Edmontonians Love the Suburbs, But the City Centre Has Its Own Appeal

Edmonton is bursting at the seams, literally. Developers have consistently built out rather than up, increasing the city’s footprint as the population heads farther and farther into the suburbs. The appeal of more house and/or land for the buck is enticing even if long commutes and less at home time with the family are part of the package.

That dependence on the automobile has garnered a bit more scrutiny of late. Yes, Alberta is king as far as oil production in Canada and gas prices are not something the province should have to worry about. But there is still the environmental factor. Car designers have come up with more energy efficient models, and that is a great help.

There is also the issue of public transit. Extending bus, subway and metro lines is expensive. While it would be nice to connect each suburb to the city via one of these methods, the low density in suburbia means a lower tax base. The money just simply isn’t there, at least in most cases.

Enter the developers with the vision of building in the suburbs but modeling their creations to be pedestrian friendly and more in line with neighborhoods you’d find closer to Edmonton’s city centre. Instead of just rows and rows of homes on large lots, the designers add townhouses and duplexes to the mix and put in sort of a “town center” with shops, services and places for neighbors to gather and get to know each other. The best ones have a public transit stop or station connecting their slice of paradise to Edmonton’s job centers.

While the above described alternative is appealing to many you will still have those seeking big houses on large lots. The price points are lower and the chance to own a brand new home is attractive. There may not be a fancy playground installed yet, but often the newer developments are close to nature areas with trails suitable for hiking and biking. The trade off is sometimes having to jump in the car to take the kids to school or do a shopping run.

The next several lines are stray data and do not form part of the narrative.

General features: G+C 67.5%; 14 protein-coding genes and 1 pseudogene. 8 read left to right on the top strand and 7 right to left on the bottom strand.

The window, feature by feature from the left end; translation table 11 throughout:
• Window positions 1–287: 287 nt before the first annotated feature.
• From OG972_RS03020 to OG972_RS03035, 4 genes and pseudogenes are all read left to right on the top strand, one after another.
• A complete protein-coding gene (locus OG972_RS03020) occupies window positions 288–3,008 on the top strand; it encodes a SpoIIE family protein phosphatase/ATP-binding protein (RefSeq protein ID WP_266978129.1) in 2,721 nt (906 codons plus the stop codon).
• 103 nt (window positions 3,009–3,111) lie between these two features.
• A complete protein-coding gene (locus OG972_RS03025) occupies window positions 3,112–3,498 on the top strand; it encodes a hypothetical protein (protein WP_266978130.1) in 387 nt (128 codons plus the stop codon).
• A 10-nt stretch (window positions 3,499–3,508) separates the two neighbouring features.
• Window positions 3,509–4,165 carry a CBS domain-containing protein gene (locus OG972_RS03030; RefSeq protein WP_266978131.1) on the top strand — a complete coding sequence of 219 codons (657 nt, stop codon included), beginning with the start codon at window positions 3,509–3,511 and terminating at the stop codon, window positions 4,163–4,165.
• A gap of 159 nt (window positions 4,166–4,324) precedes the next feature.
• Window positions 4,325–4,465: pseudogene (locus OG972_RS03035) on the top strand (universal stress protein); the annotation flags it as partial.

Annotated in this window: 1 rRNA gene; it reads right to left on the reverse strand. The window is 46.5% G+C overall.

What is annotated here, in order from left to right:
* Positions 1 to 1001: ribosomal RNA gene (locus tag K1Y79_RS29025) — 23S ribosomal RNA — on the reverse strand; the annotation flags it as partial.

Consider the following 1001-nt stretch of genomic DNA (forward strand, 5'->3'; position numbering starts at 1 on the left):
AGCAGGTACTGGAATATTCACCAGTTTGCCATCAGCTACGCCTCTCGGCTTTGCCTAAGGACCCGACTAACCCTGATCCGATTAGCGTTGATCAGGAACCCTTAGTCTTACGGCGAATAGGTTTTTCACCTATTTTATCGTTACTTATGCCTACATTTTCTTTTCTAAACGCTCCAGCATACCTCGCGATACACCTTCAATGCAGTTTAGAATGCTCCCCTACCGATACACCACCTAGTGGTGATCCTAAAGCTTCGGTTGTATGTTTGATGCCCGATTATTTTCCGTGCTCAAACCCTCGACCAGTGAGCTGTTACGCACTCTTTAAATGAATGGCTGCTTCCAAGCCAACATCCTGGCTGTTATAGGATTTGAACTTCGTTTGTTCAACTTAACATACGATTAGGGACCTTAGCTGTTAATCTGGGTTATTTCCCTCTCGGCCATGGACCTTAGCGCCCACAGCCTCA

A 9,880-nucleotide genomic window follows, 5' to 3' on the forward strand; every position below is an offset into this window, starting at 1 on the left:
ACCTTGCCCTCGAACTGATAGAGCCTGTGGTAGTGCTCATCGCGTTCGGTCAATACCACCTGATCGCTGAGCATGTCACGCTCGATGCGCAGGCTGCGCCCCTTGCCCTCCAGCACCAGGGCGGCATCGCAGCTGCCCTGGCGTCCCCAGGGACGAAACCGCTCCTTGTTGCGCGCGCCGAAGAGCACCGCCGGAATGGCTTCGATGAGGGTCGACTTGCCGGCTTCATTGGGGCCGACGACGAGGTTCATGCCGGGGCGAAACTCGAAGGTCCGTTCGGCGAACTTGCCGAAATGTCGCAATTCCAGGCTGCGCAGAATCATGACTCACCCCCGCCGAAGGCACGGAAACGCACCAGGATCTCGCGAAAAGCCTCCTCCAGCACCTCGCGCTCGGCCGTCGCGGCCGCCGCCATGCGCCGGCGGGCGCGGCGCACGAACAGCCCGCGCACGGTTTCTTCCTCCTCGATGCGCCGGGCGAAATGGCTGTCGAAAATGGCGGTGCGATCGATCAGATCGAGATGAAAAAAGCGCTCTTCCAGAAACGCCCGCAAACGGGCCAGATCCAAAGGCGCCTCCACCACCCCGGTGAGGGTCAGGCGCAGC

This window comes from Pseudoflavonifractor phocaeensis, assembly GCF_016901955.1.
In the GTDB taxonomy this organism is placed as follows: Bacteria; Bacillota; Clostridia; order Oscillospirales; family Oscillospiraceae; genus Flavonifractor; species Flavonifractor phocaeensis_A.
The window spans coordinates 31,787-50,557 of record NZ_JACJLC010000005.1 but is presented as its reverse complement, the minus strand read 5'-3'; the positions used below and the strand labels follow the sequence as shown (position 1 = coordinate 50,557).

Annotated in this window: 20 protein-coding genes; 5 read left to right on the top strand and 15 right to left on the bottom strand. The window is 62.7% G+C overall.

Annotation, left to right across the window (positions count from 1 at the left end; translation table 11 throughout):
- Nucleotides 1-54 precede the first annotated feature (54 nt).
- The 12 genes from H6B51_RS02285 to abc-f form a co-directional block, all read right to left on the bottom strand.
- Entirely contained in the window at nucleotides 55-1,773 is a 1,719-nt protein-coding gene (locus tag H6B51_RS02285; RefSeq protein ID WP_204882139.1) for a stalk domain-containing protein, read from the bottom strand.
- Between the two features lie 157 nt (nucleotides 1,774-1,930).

A number of studies have been done concerning Edmonton’s continued expansion into the prairies. According to David Gordon, a past Edmonton resident who is now with Queen’s University in Kingston, this consistent expansion of the city’s footprint is not sustainable. The recent focus on the redevelopment of some of Edmonton’s downtown core neighborhoods indicates Gordon is not alone in his opinion.

Younger residents, drawn to Edmonton by an abundance of jobs with decent wages, are trending towards city living. As a group they are more environmentally conscious, concerned with car emissions, greenhouse gasses and the like. At the same time they want to be where the action is. Often those living in the suburbs don’t come into town for festivals or games, simply because they just don’t want to make the drive.

Urban living means little or no commute, and that is most likely on public transit. Some downtown dwellers don’t even own a car. There is also the convenience of getting off work and stopping off at the local pub or popping into a neighborhood grocery store before heading home. Yes, the square footage of your home may be considerably less than that sprawling home in the suburbs, but you do have the city literally at your feet.

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